“And as soon as we got there, we both immediately had the same thought – ‘Yo! We gotta get in here and grow some food for the people,” says Palacios. “It’s right in the middle of the neighborhood.”
He had moved to eating a more plant-based diet, and he also expanded his knowledge of food and gardening by volunteering with other local organizations who have a focus on educating underserved communities about nutrition and environmental sustainability. “I wanted to just learn from everyone, and take that knowledge to share it with others,” he said.
In 2018, they took that knowledge and built the current community garden, overcoming logistical challenges like installing an efficient water irrigation system. With Placeres’s backing, they established the nonprofit a year later. The entire process mostly was funded out of their own pockets, with a few donations.
The popularity of the garden grew through word of mouth. And with the growing number of volunteers, they’ve knocked on doors and walked up to residents in the neighborhood to make them aware that fresh produce is available for free. That approach generated excitement among older adults and the youth alike, says Placeres, a hip-hop artist who goes by “Legacy” and serves as a Green Haven board member.
Older folks get it…the value of what’s being grown in the garden and they’ve incorporated that into their lives. The children see us as their mentors…as their big brothers. And little by little, we have won their hearts over to the benefits of gardening and growing your own food. — Josh “Legacy” Placeres
Volunteering for the gardens has been beyond satisfying for volunteer Nadina Liberatore. “It’s funny because I will tell myself when I go to volunteer that I’m going to stay just for an hour, [but] I feel so grounded when I’m there that time just flies by,” says Liberatore, an artist and dancer, who learned about Green Haven via an Instagram post promoting “Plant Day.” “I’ll be there for like four hours.”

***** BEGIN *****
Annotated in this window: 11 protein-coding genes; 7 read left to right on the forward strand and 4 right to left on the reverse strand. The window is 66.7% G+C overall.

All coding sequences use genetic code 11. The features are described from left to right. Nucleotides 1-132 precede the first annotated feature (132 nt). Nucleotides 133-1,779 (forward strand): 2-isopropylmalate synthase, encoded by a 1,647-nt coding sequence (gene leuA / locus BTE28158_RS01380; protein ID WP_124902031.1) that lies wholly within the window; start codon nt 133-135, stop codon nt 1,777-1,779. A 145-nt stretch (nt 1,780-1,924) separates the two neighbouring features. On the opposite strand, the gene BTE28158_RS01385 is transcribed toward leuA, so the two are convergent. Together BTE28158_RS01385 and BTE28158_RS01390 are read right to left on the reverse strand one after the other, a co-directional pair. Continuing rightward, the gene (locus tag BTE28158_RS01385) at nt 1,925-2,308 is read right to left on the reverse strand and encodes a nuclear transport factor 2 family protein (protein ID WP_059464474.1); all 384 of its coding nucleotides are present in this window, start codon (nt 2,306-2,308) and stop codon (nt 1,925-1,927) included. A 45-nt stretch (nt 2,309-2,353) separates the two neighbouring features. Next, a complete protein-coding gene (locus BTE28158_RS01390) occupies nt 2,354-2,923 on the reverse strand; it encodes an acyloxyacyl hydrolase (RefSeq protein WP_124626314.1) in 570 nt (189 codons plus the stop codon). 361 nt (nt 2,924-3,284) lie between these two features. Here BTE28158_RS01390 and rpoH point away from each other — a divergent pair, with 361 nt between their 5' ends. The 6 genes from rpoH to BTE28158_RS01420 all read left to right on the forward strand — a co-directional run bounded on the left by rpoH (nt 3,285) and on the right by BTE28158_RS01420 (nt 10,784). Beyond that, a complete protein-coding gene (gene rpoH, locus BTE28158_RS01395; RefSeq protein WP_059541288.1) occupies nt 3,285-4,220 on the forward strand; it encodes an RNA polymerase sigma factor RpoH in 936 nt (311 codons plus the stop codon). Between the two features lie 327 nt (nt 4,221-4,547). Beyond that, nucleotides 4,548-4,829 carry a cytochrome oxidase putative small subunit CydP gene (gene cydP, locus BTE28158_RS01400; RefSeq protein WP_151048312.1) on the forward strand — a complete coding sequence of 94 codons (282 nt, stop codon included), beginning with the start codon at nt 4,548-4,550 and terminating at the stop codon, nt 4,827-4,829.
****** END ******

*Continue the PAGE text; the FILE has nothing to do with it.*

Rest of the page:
Placeres echoes that sentiment and adds: “We’ve had people from [all around the world] come to check out the gardens and to see how they can help.”
‘Not about us, it’s about the people’
In the future, the founders hope to expand their roster of gardens beyond Miami and help underserved communities build their own urban farms. “Our goal is to inspire people to do this themselves,” Placeres says.
It’s not about us. It’s about people doing the necessary work for change — planting a seed, literally and symbolically, and then watching it grow.
For some volunteers like Celina Ishahak, the gardens offered a chance to make a lasting difference amid the global pandemic and summer of 2020. That time swiftly evolved into a call for social activism following the death of George Floyd and the November presidential election.
“I was looking to make a difference for my Black brothers and sisters in a way that kind of moved beyond just a couple hours of protesting or a post on social media,” says Ishahak, who has been volunteering for the last two years. “I was really inspired to think about a long-term solution for healing for my people.”
With help from a friend, Ishahak found that opportunity within a five-minute drive from her Wynwood neighborhood. She heads to the Overtown garden every time she has a chance, describing it as a “healing space” for families.
“The garden is so impactful, because it’s really providing a space for people to come learn something that they can carry with them for the rest of their lives,” says Ishahak who possesses a “green thumb” cultivating her own personal garden.
“It is a place where the children can come and be safe, eat and learn about plants, connect with nature, and escape whatever they’re going through for a couple of hours and be in the sunshine.”